affects: mutter (Ubuntu) → gnome-shell (Ubuntu)
Changed in gnome-shell (Ubuntu):
status: Incomplete → New
summary: - [nvidia] Trying to log in just takes me back to the login screen.
- Killing gnome-session-binary fixes it.
+ Automatic login fails and then all subsequent logins fail. Killing
+ gnome-session-binary fixes it, or just not using automatic login.

Status changed to 'Confirmed' because the bug affects multiple users.

Changed in gdm3 (Ubuntu):
status: New → Confirmed
Changed in gnome-session (Ubuntu):
status: New → Confirmed
Changed in gnome-shell (Ubuntu):
status: New → Confirmed
Daniel van Vugt (vanvugt) wrote :

I wonder if it's a coincidence that both bug reports for this involve the Nvidia driver...

Ted Goddard (tedgoddard) wrote :

I will test with auto login turned off. Is there a different video driver setting that might be useful to test, like VGA only?

Ted Goddard (tedgoddard) wrote :

Confirmed: the user can successfully log in with auto login turned off.

Ted Goddard (tedgoddard) wrote :

Retested with Ubuntu 19.10 release. Auto login still causes login loop on above system. Disabling auto login allows login to work as expected.

Kashif Khan (kashifk) wrote :

I experienced this as well within a VM running Ubuntu 19.10. I have an Nvidia GTX 1060 card. I started the upgrade process to 19.10 and mid way the screen went blank with only a blinking cursor. Rebooted the machine and I was greeted with the login page, but when I logged in there was a screen that said "something went wrong" and logging out started the process again.

Rebuilt the VM and this time disabled Automatic login before starting the upgrade. The upgrade went flawlessly and finished.

dehein (dehein) wrote :

Nvidia GTX1060 proprietary driver. After upgrade i had to disable the autologin via command line:
press ctrl + alt + F3
login with username
now my background and steam where always shown, just type in everything even if you dont see it.
edit with nano or however /etc/gdm3/custom.conf and comment out the login data. if you can't see whats in the editor, use the arrow keys to the right and it will gradually start to show (at least it does in nano).

Basically it is a breaking bug for me and would easily drive away any noob user. I think this should have a much higher priority ASAP.

summary: - Automatic login fails and then all subsequent logins fail. Killing
- gnome-session-binary fixes it, or just not using automatic login.
+ [nvidia] Automatic login fails and then all subsequent logins fail.
+ Killing gnome-session-binary fixes it, or just not using automatic
+ login.
tags: added: rls-ee-incoming
tags: added: rls-ee-tracking
removed: rls-ee-incoming
tags: removed: rls-ee-tracking
Changed in gdm3 (Ubuntu Eoan):
assignee: nobody → Iain Lane (laney)
Valtteri Vainikka (vrln) wrote :

I'm also experiencing this bug with Nvidia GTX 1080 using the proprietary driver version 435.21. Issue persists with other driver versions as well. Currently using the same temporary fix as dehein mentioned, turning the automatic login off manually through editing the GDM config file. When fixing the issue this way via TTY I'm also seeing graphical corruption artifacts from the stuck Gnome session desktop that I cannot enter.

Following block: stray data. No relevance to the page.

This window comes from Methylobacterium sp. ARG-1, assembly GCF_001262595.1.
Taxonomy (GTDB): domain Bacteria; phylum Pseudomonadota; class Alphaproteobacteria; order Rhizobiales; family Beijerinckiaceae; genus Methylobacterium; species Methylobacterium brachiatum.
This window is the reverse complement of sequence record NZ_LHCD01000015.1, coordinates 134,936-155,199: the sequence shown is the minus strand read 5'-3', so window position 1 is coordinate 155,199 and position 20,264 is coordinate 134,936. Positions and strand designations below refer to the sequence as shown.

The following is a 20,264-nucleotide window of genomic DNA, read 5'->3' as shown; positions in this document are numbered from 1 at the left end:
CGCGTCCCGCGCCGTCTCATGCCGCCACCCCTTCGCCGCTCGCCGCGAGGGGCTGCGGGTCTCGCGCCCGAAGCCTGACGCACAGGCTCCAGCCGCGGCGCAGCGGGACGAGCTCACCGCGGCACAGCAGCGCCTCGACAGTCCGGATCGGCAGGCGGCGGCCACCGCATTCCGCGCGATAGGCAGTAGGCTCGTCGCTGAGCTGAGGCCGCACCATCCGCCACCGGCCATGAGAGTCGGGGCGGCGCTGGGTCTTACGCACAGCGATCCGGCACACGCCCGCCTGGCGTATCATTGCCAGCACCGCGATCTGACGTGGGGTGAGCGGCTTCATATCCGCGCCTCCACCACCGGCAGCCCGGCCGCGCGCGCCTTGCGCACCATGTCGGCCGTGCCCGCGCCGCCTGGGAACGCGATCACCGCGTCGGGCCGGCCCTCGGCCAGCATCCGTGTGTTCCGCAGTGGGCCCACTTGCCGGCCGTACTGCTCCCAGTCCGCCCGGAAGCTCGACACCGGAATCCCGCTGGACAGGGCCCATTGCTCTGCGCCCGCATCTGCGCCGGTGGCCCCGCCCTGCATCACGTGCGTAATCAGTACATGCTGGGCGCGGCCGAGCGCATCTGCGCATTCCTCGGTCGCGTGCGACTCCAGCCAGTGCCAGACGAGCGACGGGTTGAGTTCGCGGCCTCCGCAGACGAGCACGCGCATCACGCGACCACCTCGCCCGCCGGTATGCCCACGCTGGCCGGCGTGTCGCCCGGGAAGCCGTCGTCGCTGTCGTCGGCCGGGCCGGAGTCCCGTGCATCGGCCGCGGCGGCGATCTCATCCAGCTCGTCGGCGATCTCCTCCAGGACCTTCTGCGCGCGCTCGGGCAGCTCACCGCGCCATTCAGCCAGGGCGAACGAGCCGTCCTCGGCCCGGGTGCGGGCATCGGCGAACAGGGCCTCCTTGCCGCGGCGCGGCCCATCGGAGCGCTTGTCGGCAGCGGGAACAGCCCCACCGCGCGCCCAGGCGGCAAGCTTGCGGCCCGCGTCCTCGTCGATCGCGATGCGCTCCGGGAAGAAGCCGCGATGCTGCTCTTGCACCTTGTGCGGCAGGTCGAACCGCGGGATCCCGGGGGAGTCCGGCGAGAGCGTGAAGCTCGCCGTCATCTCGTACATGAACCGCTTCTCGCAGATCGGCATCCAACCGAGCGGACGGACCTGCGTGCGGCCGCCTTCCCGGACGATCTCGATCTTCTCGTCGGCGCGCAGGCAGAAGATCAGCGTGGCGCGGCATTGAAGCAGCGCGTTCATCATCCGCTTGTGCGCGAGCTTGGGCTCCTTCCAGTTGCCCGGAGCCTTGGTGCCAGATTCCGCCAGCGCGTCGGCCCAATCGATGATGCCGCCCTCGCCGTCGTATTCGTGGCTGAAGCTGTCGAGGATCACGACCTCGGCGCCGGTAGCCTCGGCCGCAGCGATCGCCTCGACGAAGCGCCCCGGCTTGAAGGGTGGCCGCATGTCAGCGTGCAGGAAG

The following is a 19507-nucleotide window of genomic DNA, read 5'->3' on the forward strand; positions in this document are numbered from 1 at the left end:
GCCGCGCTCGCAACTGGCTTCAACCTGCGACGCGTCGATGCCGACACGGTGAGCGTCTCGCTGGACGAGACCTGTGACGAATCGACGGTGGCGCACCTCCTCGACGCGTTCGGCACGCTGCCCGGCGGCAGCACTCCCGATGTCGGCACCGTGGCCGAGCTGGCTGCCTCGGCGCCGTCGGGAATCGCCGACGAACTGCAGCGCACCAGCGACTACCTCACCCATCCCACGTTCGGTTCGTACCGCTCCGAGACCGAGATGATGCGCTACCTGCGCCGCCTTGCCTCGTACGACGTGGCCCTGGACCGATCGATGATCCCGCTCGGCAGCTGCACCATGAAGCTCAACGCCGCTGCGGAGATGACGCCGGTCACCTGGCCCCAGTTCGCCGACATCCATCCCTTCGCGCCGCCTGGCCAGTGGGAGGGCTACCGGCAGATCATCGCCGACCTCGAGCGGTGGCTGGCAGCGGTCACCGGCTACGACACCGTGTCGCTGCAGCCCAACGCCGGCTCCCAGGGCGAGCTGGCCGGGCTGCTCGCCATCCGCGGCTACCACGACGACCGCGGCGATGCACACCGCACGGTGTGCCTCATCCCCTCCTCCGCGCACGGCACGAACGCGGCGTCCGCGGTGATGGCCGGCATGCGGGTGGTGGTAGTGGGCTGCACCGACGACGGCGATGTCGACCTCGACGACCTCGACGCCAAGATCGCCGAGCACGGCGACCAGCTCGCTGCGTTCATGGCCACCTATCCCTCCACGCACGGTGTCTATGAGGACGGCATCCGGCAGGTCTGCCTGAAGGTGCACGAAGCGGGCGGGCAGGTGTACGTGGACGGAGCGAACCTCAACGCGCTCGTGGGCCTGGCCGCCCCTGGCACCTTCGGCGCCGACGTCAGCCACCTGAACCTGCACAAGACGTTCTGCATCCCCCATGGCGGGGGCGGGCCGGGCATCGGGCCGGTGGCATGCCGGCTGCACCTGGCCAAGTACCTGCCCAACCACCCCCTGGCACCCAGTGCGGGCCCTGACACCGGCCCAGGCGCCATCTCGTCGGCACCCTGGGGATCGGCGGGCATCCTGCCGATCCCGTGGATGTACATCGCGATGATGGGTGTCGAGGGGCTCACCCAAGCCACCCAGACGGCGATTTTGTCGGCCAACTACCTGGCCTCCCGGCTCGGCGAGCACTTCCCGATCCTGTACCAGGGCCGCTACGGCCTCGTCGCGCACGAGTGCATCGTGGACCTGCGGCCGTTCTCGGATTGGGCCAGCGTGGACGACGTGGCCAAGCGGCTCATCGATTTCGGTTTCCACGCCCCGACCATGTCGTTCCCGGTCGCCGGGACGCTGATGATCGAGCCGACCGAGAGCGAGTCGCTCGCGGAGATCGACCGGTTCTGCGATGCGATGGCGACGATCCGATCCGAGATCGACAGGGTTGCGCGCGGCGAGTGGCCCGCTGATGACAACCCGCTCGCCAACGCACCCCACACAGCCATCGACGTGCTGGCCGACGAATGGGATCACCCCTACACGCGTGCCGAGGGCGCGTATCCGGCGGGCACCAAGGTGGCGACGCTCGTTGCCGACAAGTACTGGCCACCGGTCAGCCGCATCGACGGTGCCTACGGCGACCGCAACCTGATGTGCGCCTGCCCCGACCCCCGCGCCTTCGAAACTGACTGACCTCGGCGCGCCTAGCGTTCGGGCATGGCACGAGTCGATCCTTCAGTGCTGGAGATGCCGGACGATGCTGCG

When switching to the open source Nouveau drivers I can leave automatic login on without any issues, everything works fine. So in my case this issue seems to be tied to the Nvidia drivers. Also tried to search more online about this issue and most mentions seem to be from Nvidia users.

I don't really have anything new to add as everything I thought of has already been reported here, but let me know if I can help in any way.

Launchpad Janitor (janitor) wrote :

Status changed to 'Confirmed' because the bug affects multiple users.

Changed in gdm3 (Ubuntu Eoan):
status: New → Confirmed
Changed in gnome-session (Ubuntu Eoan):
status: New → Confirmed
Changed in gnome-shell (Ubuntu Eoan):
status: New → Confirmed
Iain Lane (laney) wrote :

I tried here to reproduce it with 390, and 435, but I'm afraid that automatic login on both worked with me just fine. I don't see anything particularly out of place in the journal log either.

So I've asked Alberto (our NVidia maintainer) if he can take a look; maybe he'll have some luck making it happen.

Changed in gdm3 (Ubuntu Eoan):
assignee: Iain Lane (laney) → Alberto Milone (albertomilone)
dehein (dehein) wrote :

Well after commenting out the lines in /etc/gdm3/custom.conf and rebooting it worked for me. But currently i can not reenable the automatic login again. No matter what i do. Remove the comments, enable the option in the users menu. nothing works. even enabling the option in the users menu does little and after clicking away it does not save it.

Sami Karhula (gskarhu) wrote :

Restarting gdm3 seems to be a workaround if autologin is needed. I entered that into /etc/rc.local and after gdm restarts autologin enabled user will be logged in normally.

dehein (dehein) wrote :

Sorry. Had an error in my custom.conf
Also I found a workaround. Enabling the times login inside the config file works great.

Paul Berkx (pbrk) wrote :

Same issue:got referred to this place on https://askubuntu.com/questions/1183880/19-10-automatic-login-doesnt-work-for-me-when-im-on-a-nvidia-driver-and-cannot